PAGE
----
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141.

Privacy Act—Relation to Civil and Criminal Discovery

The Privacy Act may be a direct bar to discovery under the Federal Rules of Civil and Criminal Procedure. The following three exceptions to the Act's general disclosure prohibition may often be available in civil or criminal discovery;

  1. Disclosure to a government agency for a law enforcement purpose, 5 U.S.C. Sec. 552a(b)(7);

  2. Disclosure pursuant to a court order, 5 U.S.C. Sec. 552a(b)(11); and

  3. Disclosure pursuant to a routine use as defined in writing by the agency, 5 U.S.C. Sec. 552a(b)(3).

An agency may, upon receipt of a written request, disclose a record to another agency or unit of state or local government for a civil or criminal law enforcement activity without permission from the subject. The request must specify the law enforcement purpose for which the record is requested and the particular record requested; blanket requests for all records pertaining to an individual are not permitted. See 5 U.S.C. Sec. 552a(b)(7).

Disclosure demanded by an order from a court of competent jurisdiction (5 U.S.C. Sec. 552a(b)(11)) or subpoena of an agency (5 U.S.C. Sec. 552a(e)(8)) is another exception from the permission requirement which may be employed in responding to discovery in civil and criminal discovery. Note that it is the Department's policy that the mere issuance in discovery proceedings of a subpoena duces tecum which is always subject to the power of the court to quash or limit, does not meet the standard of (b)(11). In order to come within the Privacy Act exception permitting disclosure the court must specifically direct that the specific records in question be disclosed. See United States v. Brown, 453 F.Supp. 798 (1978).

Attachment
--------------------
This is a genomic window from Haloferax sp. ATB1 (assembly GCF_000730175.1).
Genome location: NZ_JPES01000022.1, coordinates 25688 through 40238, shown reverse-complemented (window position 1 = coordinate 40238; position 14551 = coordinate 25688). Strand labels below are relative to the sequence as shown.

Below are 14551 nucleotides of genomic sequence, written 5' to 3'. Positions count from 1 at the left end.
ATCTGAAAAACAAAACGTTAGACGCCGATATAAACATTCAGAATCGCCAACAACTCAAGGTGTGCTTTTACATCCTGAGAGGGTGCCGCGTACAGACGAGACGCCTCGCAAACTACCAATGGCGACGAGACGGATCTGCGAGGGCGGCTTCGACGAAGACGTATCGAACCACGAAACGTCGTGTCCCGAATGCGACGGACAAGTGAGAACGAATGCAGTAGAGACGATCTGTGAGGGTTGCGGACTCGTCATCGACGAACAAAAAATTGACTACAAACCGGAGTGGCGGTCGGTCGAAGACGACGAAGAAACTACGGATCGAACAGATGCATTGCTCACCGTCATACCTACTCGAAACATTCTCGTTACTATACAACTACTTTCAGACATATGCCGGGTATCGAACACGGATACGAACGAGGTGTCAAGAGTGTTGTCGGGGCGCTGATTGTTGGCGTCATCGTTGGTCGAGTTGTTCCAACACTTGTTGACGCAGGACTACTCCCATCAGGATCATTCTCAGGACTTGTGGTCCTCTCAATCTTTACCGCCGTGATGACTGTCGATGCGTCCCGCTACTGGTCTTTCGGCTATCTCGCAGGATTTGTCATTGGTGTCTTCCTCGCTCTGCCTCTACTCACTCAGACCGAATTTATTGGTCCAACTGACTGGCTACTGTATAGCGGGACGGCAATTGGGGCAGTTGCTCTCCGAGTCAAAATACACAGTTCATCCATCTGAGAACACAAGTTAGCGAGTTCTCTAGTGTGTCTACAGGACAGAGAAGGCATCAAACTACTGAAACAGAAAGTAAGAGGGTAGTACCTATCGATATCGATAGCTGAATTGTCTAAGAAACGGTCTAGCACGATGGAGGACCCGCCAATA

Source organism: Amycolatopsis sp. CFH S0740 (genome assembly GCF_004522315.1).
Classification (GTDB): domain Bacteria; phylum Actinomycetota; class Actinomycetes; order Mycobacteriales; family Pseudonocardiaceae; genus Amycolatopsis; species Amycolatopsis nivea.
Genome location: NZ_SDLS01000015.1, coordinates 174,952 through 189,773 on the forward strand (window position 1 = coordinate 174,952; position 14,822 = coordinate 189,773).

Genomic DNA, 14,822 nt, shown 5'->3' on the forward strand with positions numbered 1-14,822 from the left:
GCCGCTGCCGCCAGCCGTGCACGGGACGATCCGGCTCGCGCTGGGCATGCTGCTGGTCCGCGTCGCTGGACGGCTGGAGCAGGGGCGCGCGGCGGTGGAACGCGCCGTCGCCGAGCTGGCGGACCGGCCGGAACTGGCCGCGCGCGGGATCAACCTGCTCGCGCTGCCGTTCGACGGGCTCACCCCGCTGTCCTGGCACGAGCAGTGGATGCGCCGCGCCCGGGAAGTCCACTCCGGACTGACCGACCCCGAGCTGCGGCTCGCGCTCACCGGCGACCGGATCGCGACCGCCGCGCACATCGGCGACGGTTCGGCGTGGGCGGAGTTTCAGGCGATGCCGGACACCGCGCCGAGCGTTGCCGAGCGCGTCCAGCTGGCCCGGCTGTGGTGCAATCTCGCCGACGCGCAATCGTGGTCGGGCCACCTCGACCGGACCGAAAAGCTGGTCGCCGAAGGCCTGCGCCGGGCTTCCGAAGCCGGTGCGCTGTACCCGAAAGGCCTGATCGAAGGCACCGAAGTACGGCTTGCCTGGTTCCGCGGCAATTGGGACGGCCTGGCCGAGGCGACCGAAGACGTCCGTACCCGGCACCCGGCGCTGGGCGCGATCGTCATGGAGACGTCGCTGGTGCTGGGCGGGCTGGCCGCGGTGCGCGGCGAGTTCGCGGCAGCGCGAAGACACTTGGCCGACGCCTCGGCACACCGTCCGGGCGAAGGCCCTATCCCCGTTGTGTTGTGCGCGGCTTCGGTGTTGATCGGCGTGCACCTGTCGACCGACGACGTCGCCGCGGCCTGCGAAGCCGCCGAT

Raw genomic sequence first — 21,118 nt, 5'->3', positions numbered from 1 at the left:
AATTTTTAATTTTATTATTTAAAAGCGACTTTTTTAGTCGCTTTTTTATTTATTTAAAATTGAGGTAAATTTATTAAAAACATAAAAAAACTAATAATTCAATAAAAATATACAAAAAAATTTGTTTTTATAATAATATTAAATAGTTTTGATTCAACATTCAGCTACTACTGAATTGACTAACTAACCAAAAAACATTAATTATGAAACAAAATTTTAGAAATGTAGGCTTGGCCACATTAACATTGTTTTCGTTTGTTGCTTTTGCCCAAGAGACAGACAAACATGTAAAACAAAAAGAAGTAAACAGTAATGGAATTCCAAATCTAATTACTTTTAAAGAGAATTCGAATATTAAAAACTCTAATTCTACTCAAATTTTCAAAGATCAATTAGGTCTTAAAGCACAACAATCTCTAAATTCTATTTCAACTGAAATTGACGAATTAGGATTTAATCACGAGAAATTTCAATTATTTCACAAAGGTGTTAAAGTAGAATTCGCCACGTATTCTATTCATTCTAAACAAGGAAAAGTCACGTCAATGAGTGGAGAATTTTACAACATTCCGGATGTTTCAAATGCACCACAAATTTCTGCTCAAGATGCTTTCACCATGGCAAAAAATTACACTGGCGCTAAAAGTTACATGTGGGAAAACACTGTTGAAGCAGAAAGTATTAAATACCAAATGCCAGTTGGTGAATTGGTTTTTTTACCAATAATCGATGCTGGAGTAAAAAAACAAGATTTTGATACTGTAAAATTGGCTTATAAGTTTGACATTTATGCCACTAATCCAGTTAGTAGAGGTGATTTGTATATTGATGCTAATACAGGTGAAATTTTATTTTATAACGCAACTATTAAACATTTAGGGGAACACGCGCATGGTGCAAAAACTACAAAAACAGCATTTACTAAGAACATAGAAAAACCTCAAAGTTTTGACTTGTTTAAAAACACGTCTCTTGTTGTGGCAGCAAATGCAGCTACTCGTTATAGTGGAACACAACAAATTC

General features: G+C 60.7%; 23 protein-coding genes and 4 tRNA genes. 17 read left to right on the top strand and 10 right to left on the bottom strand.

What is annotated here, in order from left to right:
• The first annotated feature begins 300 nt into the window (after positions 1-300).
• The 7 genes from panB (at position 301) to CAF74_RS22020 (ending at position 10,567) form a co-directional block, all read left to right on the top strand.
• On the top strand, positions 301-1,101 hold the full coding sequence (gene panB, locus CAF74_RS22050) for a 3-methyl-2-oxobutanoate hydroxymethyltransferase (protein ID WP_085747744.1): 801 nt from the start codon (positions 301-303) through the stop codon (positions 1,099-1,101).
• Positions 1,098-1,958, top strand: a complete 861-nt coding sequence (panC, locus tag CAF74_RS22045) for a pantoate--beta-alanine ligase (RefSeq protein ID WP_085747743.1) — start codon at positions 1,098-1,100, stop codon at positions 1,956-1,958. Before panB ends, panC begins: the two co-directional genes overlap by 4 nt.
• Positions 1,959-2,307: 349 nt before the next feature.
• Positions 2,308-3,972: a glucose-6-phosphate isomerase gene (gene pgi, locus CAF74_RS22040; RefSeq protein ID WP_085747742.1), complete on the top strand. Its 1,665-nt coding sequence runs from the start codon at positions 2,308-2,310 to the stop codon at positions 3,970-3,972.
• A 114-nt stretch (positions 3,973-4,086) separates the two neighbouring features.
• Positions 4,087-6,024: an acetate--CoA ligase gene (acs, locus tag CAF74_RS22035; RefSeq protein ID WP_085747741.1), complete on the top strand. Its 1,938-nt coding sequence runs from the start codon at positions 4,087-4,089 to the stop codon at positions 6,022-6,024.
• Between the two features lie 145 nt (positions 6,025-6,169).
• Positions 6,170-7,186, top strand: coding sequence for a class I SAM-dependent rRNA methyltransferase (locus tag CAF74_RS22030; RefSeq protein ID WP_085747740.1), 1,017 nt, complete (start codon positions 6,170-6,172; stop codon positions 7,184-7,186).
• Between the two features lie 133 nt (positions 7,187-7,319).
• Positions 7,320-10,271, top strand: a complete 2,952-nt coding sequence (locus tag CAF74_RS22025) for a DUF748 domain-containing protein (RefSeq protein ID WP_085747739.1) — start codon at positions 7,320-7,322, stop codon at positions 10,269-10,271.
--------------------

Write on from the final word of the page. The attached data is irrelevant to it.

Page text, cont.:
Records may also be disclosed without the prior consent of the individual for a "routine use" if that "routine use" has been specifically described and printed in the Federal Register, 5 U.S.C. Sec. 552a(b)(3).

A written accounting of the disclosure of records under subsections (b)(11) and (b)(7) and "routine uses" (b)(3) must be kept even though permission from the subject is not required. This includes both written and oral disclosures. See 5 U.S.C. Sec. 552a(c).

[cited in USAM 3-17.220]